The Phi Phi Islands are a group of small islands that were affected by the tsunami. The north bay of Phi Phi Don Island opens to the northwest, thus it faced in the direction that the tsunami came from. The measured tsunami height on this beach was 5.8 m (19.02 ft). According to some eyewitnesses accounts, the tsunami came from the north and south, and totally washed the central area away. The ground level here was about 2 m (6.6 ft) above sea level, but there were many cottages and hotels. Therefore, the tsunami waves from the north and south destroyed the area, the south bay opens to the southeast. It faces in the opposite direction to which the tsunami was propagated. Further, Phi Phi Le Island shields the port of Phi Phi Don Island. The measured tsunami height, however, was 4.6 m (15.1 ft) in this port. It indicated that the tsunami propagated around the islands.
Many amateur videos recorded by tourists and locals of the tsunami at Thailand were televised popularly in the media.
The tsunami arrived in the states of Andhra Pradesh and Tamil Nadu along the southeast coast of the Indian mainland shortly after 9:00 a.m. At least two hours later, it arrived in the state of Kerala along the southwest coast. Tamil Nadu, the union territory of Pondicherry and Kerala were extensively damaged, while Andhra Pradesh sustained moderate damage. There were two to five waves of varying height that coincided with the local high tide in some areas.
The tsunami run-up was only 1.6 m (5.2 ft) in areas in the state of Tamil Nadu that were shielded by the island of Sri Lanka, but was 4–5 m (13.1 ft-16.4 ft) in coastal districts such as Nagapattinam in Tamil Nadu that were directly across from Sumatra, which happen to be the highest on the Indian mainland. On the western coast, the runup elevations were 4.5 m (14.8 ft) at Kanyakumari District in Tamil Nadu, and 3.4 m (11.2 ft) each at Kollam and Ernakulam Districts in Kerala. The duration between the waves also varied from about 15 minutes to about 90 minutes. Additionally, the tsunami varies in height when it struck the Indian coast, ranging from 2–10 m (6.6 ft-33 ft) on average based on survivor's accounts.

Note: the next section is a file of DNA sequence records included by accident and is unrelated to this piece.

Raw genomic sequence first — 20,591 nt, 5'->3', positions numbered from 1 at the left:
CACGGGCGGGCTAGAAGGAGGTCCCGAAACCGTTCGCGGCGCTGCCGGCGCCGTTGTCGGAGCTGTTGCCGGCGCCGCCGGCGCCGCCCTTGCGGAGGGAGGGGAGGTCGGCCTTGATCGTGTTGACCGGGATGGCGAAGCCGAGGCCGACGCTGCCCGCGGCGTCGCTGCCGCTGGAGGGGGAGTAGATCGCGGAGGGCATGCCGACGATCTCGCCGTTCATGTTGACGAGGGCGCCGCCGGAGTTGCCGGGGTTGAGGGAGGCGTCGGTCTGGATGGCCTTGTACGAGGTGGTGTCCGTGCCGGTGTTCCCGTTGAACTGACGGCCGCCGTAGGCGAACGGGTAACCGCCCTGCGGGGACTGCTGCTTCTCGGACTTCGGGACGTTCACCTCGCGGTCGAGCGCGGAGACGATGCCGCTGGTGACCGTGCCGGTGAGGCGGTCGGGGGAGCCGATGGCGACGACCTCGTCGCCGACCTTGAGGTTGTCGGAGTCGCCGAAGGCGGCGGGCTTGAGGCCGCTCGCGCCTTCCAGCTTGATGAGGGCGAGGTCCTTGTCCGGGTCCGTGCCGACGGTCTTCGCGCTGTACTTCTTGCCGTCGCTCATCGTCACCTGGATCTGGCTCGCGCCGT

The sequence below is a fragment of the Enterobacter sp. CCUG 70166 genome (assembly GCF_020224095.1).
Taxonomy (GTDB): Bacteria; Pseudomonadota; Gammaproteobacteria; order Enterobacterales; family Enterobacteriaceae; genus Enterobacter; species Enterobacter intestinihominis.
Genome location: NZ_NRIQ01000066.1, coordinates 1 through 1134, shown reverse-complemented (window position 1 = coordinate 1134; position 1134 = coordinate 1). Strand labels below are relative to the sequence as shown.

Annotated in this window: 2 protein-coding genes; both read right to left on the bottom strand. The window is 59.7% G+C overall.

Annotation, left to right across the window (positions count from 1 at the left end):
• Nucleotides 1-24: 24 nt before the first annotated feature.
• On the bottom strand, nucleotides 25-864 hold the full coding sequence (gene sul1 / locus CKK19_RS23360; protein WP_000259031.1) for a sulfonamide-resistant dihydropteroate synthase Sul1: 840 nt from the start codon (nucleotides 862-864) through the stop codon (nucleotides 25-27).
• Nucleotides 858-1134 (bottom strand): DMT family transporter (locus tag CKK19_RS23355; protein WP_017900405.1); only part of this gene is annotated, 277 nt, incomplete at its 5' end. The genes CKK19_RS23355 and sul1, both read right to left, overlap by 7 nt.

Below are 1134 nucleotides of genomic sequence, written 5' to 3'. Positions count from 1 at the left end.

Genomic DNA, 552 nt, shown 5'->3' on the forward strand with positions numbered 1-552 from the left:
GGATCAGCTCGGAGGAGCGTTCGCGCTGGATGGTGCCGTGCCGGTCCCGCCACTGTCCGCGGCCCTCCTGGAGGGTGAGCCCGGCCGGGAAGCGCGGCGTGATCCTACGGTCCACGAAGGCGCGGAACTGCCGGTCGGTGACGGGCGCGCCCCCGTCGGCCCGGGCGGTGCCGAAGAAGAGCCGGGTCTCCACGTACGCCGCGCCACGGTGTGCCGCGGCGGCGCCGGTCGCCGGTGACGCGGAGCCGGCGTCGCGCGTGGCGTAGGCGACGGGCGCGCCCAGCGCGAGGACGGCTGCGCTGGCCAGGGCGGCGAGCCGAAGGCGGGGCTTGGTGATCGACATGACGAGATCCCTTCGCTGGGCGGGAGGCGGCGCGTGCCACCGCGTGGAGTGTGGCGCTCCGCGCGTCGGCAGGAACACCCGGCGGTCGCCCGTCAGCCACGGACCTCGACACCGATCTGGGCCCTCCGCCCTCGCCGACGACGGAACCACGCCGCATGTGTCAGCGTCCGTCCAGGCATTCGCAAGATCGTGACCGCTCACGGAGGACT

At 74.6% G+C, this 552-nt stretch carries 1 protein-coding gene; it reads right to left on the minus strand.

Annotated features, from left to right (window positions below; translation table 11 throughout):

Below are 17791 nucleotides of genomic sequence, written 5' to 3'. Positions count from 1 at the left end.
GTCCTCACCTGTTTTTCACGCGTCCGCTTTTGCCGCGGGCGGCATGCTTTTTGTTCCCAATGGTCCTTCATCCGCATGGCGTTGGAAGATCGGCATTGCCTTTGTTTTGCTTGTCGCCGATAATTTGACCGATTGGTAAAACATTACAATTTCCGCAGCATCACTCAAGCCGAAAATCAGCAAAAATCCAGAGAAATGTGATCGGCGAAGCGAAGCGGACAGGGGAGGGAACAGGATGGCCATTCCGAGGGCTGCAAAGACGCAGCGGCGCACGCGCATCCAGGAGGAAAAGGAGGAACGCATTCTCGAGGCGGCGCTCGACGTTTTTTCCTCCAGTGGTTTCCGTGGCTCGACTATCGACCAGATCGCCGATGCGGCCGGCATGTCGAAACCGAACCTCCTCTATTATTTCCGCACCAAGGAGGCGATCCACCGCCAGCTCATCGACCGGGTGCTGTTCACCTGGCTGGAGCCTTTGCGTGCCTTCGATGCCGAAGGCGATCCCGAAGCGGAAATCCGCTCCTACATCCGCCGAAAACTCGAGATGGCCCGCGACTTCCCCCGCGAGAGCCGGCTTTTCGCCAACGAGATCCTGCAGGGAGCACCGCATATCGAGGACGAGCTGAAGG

The tsunami runup height measured in mainland India by Ministry of Home Affairs:
• 3.4 m (11.2 ft) at Kerala, inundation distance of 0.5-1.5 km (0.31-0.62 miles) with 250 km (155.3 miles) of coastline affected.
• 4.5 m (14.8 ft) at southern coastline of Tamil Nadu, inundation distance of 0.2-2.0 km (0.12-1.24 miles) with 100 km (62.1 miles) of coast affected.
• 5 m (16.4 ft) at eastern coastline of Tamil Nadu facing tsunami source, inundation distance of 0.4-1.5 km (0.25-0.93 miles) with 800 km (497 miles) of coastline affected.
• 4 m (13.1 ft) at Pondicherry, inundation distance of 0.2-2.0 km (0.12-1.24 miles) with 25 km (15.5 miles) of coast affected.
• 2.2 m (7.22 ft) at Andhra Pradesh, inundation distance of 0.2-1.0 km (0.12-0.62 miles) with 985 km (612 miles) of coast.
The tsunami traveled 2.5 km (1.55 miles) at its maximum inland at Karaikal city. The inundation distance varied between 100–500 m (0.062 miles-0.311 miles) in most areas, except at river mouths, where it was more than 1 km (0.62 miles). The inundation distance varied with topology and vegetation. Areas with dense coconut groves or mangroves had much smaller inundation distances, and those with river mouths or backwaters saw much larger inundation distances.Presence of seawalls at the Kerala coast and some of Tamil Nadu coast helped to reduce the impact of the waves. However, when the seawalls were made of loose stones, the stones were displaced and carried a few metres inland.
The state of Kerala experienced tsunami-related damage in three southern districts, Ernakulam, Alappuzha, and Kollam, which are densely populated with villagers, due to diffraction of the waves around Sri Lanka. The southernmost district of Thiruvananthpuram, however, escaped damage, possibly due to the wide turn of the diffracted waves at the peninsular tip. Major damage occurred in two narrow strips of land bound on the west by the Arabian Sea and on the east by a network of backwaters - Kerala backwaters. The waves receded before the first tsunami with the highest fatality reported from the densely populated Alappad panchayat (including the villages of Cheriya Azhikkal and Azhikkal) at Kollam district, caused by a 4 m (13.1 ft) tsunami.